Tuesday, January 8, 2013

1862 December 25 Staunton, Va.

[from the diary of Joseph A. Waddell, former newspaper publisher and civilian employee of the Quartermaster dept.]

Thursday night, Dec. 25, 1862.
I did some work this morning about one of my grape vines, and went down street about 10 o'clock.  Found sentinels, from the Provost Marshal's Guard, at the corners, — strange and sad change from the times we had only two years ago! Upon joining a crowd near the Courthouse, I learned that the sentinels had, last night, assaulted citizens on the street, and ordered them not to pass unless they were going home. We all agreed that it was a high-handed usurpation which should not be submitted to. So John Baldwin wrote down Edwin Edmondson's statement of his aunt, shortly after 9 o'clock, and sent it with a note to Davidson, commander of the post, enquiring if the guard had acted in pursuance of orders, and if so whether the proceeding was to be continued to-night. The note was signed in his reply that the Guard were inexperienced, and had misunderstood their instructions — notwithstanding the papers sent to him showed that the Provost Marshall was present at one of the public corners, and required the sentinel to use his gun when necessary to arrest passersby.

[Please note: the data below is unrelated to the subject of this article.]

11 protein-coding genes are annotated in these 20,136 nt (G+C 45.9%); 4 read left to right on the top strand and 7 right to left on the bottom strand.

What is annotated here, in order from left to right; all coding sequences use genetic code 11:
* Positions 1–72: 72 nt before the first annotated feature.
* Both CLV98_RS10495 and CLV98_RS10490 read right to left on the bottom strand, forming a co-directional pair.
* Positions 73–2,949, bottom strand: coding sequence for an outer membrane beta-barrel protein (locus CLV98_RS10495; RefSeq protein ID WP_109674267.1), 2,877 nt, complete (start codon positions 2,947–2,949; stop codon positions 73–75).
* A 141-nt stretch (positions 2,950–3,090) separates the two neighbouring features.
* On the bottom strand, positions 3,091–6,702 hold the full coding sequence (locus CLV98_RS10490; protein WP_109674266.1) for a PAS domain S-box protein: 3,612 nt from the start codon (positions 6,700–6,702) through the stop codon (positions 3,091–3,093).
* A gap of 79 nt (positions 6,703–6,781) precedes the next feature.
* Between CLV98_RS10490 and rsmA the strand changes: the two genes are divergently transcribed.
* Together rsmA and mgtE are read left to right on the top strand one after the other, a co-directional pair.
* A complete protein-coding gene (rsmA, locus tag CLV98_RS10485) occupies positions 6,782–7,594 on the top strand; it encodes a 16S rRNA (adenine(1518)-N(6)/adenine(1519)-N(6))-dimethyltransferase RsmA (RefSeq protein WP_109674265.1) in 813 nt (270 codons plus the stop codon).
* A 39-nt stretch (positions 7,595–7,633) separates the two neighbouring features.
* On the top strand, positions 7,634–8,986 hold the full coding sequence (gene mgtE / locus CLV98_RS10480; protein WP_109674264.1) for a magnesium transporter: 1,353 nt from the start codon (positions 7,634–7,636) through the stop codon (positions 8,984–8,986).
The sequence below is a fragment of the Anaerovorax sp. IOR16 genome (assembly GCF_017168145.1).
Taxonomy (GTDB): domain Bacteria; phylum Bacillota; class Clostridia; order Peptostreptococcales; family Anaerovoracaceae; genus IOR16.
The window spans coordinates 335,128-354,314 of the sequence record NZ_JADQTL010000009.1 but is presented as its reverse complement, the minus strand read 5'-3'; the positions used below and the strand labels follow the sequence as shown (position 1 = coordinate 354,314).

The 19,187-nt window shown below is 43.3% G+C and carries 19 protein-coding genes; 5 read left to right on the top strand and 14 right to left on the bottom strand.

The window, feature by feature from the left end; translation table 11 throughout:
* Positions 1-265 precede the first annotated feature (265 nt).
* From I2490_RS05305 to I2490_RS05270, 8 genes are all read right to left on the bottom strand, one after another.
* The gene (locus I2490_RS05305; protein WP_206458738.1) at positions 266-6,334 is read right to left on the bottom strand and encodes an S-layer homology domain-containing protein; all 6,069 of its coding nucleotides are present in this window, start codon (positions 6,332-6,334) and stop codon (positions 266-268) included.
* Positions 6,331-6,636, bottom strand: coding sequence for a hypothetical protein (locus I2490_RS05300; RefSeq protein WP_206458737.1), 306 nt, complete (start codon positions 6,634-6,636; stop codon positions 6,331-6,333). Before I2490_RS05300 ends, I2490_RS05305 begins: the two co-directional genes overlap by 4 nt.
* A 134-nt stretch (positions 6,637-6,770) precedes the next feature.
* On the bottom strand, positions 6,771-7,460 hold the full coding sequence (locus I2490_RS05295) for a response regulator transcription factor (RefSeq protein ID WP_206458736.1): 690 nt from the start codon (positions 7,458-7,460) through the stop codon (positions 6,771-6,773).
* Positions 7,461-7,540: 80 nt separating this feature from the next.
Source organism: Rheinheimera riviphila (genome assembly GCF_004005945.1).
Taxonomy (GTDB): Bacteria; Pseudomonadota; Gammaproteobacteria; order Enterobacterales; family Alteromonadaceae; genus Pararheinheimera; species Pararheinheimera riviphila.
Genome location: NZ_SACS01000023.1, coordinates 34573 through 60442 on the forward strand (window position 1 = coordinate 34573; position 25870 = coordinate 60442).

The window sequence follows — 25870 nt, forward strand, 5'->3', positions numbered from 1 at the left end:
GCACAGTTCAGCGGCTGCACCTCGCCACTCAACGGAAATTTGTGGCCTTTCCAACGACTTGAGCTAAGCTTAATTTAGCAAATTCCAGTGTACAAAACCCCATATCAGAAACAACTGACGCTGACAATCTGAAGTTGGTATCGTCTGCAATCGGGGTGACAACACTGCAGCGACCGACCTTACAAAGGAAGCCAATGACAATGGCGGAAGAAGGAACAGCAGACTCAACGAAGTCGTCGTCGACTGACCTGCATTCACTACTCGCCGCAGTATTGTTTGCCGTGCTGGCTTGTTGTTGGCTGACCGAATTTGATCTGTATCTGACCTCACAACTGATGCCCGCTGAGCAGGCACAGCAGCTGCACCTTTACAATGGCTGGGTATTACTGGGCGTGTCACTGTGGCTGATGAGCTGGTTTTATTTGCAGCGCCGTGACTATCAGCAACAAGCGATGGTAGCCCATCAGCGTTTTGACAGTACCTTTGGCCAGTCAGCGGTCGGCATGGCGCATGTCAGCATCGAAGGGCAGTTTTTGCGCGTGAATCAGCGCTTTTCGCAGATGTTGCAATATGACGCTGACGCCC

I feel a special jealously of the exercise of unnecessary military authority. It is what we have most to fear at this time. — While fully sustaining the military in all lawful and necessary measures, every encroachment by them upon civil rights should be promptly resisted.
I brought Legh up to dinner. We had Alick, Adeline, Sarah Warden, Mr + Mrs Baker, and Agnes + Augusta Tinsley. Legh seemed rather low- spirited, and left us abruptly just before dinner. I have felt much troubled about the matter. None of us knew he had left the house till we sat down to dinner. Poor fellow, he has cause for depression. The supply of rosin gave out at the Gas Works last night, and we have to get along with tallow candles. I should have mentioned that Va's dinner was as good as she could have provided in peace times — Turkey, Old ham, spare-ribs, some cheese, sundry vegetables (potatoes, [illeg.], tomatoes +c) "huckleberry" + damson pies, raspberry puffs, cake, peaches + milk + preserves — We had a sufficiency of table furniture also — many families are sadly off for plates, tumblers, cups +c, having broken up old sets, and not being able to procure new ones.

[transcript by the Valley of the Shadow project]

MSS 38-258

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